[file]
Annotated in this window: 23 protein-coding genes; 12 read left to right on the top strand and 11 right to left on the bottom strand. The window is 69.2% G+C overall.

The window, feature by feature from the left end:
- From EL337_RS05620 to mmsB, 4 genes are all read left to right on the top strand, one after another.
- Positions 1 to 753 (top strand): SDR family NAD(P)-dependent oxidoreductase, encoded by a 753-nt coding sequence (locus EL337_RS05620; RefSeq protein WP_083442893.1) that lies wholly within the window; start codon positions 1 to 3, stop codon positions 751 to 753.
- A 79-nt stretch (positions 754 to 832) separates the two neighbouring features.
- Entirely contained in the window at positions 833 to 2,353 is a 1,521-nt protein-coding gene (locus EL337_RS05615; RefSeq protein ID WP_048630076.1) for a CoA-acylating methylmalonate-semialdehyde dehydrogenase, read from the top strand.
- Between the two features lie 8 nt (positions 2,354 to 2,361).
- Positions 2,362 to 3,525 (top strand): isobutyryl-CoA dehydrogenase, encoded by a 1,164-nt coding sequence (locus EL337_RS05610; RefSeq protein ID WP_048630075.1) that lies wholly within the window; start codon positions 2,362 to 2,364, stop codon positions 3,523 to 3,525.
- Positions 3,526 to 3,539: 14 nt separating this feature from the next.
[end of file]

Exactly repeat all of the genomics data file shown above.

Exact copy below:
Annotated in this window: 23 protein-coding genes; 12 read left to right on the top strand and 11 right to left on the bottom strand. The window is 69.2% G+C overall.

The window, feature by feature from the left end:
- From EL337_RS05620 to mmsB, 4 genes are all read left to right on the top strand, one after another.
- Positions 1 to 753 (top strand): SDR family NAD(P)-dependent oxidoreductase, encoded by a 753-nt coding sequence (locus EL337_RS05620; RefSeq protein WP_083442893.1) that lies wholly within the window; start codon positions 1 to 3, stop codon positions 751 to 753.
- A 79-nt stretch (positions 754 to 832) separates the two neighbouring features.
- Entirely contained in the window at positions 833 to 2,353 is a 1,521-nt protein-coding gene (locus EL337_RS05615; RefSeq protein ID WP_048630076.1) for a CoA-acylating methylmalonate-semialdehyde dehydrogenase, read from the top strand.
- Between the two features lie 8 nt (positions 2,354 to 2,361).
- Positions 2,362 to 3,525 (top strand): isobutyryl-CoA dehydrogenase, encoded by a 1,164-nt coding sequence (locus EL337_RS05610; RefSeq protein ID WP_048630075.1) that lies wholly within the window; start codon positions 2,362 to 2,364, stop codon positions 3,523 to 3,525.
- Positions 3,526 to 3,539: 14 nt separating this feature from the next.